In 2004, Attorney General John Ashcroft was hospitalized in intensive care. Knowing that Comey, who was acting attorney general, opposed the surveillance program, White House Counsel Alberto Gonzales and Chief of Staff Andy Card went to get Ashcroft to sign off on the plan. Comey, catching word of their effort, arrived first at Ashcroft’s bedside, he later testified to Congress, and FBI agents on site were ordered “not to allow me to be removed from the room under any circumstance.”
“I was concerned that, given how ill I knew the attorney general was, that there might be an effort to ask him to overrule me when he was in no condition to do that,” Comey testified.
Ashcroft sat up in bed long enough to reject the proposal from the White House aides and remind them that Comey was in charge. Comey and other top aides weighed resigning en masse if the White House pressed ahead. In the end, the surveillance plan went forward without Justice Department approval, but Comey’s independence won him supporters on both sides of the political aisle.
He “showed courage and independence” as deputy attorney general and “I want him to continue to show the same traits of character if he’s confirmed as director,” Democratic Senator Patrick Leahy, then chairman of the Judiciary Committee, said in 2013.
And so he has.
Earlier this year, Comey tried to force Apple Inc. to hack into an iPhone used by a dead terrorist, saying that was law enforcement’s only option. The move was denounced in Silicon Valley and by privacy advocates, and the bureau later dropped the case after it bought a tool that helped it get access to the phone.
Throughout the controversy over the investigation into Clinton’s e-mails, Comey has defended the bureau’s integrity as he sees it. When Republicans berated him at a House hearing in September for recommending against prosecution of the Democratic candidate and her aides, Comey responded forcefully.
“‘You can call us wrong but don’t call us weasels,” Comey said. “We are not weasels. We are honest people and we did this in that way. Whether your disagree or agree with the result, this was done the way you want it to be done.”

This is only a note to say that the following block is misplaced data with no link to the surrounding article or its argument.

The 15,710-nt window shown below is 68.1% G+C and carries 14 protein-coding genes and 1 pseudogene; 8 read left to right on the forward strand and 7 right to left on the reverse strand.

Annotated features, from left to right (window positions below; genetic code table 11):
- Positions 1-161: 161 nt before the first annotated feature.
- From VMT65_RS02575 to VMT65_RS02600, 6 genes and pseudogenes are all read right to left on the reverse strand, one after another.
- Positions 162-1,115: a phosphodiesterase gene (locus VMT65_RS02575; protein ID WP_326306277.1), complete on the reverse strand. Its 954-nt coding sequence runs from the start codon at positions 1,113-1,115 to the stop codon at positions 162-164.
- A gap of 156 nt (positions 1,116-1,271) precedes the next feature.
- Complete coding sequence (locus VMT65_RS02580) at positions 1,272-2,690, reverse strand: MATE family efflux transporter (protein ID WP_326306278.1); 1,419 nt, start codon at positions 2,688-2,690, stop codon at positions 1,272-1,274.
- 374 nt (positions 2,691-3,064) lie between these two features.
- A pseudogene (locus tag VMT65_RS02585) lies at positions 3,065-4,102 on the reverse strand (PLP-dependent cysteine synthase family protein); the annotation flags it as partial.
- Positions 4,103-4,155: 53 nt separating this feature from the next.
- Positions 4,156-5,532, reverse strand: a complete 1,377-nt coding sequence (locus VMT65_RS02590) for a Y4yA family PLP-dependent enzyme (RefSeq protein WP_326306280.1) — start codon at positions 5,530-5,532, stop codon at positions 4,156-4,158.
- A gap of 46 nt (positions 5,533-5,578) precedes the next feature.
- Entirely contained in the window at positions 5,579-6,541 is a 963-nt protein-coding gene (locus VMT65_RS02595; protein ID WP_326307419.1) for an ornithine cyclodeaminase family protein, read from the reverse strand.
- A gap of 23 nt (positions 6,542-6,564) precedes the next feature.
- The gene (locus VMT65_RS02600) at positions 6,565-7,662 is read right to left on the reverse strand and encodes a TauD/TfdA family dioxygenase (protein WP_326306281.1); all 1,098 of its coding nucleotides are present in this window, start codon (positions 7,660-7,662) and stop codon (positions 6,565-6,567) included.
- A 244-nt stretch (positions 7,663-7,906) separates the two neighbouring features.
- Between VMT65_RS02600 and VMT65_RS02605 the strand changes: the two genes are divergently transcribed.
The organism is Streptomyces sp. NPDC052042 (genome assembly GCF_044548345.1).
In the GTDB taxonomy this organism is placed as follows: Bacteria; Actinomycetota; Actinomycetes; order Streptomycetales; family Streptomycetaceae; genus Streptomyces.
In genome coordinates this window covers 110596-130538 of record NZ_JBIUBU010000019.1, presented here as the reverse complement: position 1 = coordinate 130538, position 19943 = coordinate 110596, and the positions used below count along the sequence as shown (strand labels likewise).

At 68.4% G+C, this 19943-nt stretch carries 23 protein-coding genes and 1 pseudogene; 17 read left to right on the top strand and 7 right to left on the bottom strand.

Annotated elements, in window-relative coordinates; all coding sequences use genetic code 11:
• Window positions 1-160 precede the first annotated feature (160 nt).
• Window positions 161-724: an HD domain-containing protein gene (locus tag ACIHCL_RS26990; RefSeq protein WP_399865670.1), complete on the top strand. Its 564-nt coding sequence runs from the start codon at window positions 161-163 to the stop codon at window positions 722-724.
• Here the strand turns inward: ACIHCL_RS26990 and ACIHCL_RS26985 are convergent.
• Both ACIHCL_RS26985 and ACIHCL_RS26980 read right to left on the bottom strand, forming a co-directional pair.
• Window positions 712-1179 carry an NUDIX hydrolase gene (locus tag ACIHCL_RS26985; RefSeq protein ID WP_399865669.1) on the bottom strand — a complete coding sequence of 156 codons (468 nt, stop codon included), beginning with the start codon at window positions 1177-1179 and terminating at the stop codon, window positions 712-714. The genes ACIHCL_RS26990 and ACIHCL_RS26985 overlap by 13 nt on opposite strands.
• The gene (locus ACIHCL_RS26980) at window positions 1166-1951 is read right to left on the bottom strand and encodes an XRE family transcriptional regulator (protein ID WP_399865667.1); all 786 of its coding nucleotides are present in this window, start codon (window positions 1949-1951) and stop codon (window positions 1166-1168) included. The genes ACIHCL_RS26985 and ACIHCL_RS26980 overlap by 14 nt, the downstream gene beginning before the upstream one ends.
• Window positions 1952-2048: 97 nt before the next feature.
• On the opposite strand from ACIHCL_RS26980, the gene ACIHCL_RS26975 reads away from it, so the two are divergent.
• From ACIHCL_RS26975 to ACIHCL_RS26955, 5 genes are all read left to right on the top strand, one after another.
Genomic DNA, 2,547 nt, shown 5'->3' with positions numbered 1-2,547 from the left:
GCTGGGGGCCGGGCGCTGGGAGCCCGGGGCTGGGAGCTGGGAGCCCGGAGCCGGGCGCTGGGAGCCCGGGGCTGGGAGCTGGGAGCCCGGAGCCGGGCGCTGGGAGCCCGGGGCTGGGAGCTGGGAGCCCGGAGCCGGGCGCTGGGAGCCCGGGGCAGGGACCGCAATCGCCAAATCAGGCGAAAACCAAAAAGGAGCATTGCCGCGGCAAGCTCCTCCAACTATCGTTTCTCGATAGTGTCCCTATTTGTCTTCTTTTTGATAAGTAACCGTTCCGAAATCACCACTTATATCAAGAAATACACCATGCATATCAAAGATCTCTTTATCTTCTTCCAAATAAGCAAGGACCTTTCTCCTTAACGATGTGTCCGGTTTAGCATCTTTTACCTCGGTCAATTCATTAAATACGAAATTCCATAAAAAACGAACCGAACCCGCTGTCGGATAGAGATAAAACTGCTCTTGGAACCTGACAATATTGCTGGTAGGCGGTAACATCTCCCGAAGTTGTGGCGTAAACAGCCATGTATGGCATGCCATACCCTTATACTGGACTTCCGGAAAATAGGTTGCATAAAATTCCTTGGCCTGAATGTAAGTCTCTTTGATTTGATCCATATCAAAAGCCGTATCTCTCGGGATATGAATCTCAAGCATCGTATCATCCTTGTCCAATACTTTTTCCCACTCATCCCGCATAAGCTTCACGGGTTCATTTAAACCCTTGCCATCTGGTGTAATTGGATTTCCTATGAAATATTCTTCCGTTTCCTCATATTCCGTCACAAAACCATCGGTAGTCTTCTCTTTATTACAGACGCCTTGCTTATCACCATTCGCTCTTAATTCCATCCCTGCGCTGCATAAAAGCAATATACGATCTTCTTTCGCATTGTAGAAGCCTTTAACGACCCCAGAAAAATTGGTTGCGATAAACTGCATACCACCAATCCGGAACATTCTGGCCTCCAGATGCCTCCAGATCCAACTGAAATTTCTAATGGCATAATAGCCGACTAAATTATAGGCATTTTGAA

In the wake of Comey’s letter on the Clinton case, the FBI came under criticism again this week when it unexpectedly released 129 pages of documents related to an investigation closed without charges in 2005 into President Bill Clinton’s pardon of Marc Rich, who had been married to a wealthy Democratic donor. The release was just standard procedure in response to a Freedom of Information Act request, the FBI said, but the timing added to the fury over Comey and leadership at the bureau.
“I do not have confidence in him any longer,” Schumer told Bloomberg this week.
Even President Barack Obama, who appointed Comey, appeared to question his judgment during an interview published Wednesday.
"I do think that there is a norm, that when there are investigations, we don’t operate on innuendo, we don’t operate on incomplete information, we don’t operate on leaks," Obama told NowThis News.
Firing an FBI director is politically risky, no matter the circumstances, so that isn’t likely now. William Sessions stands as the only FBI chief dismissed by a president, when Bill Clinton fired him in 1993 after he allegedly used government planes for personal reasons. But even that ouster was carefully choreographed to ensure it didn’t appear politically motivated.
There’s no reason for Comey to resign, and he won’t be forced out regardless of who wins the election, but a mess has been created that will have to be resolved after the election, said former federal prosecutor Joseph diGenova. He said Comey had no choice but to send the letter to lawmakers because word of the newly found e-mails would have leaked.
“The toxicity that exists now is not inside the bureau,” diGenova said. “It’s between the bureau and the Department of Justice. After the election, it is going to be awful.”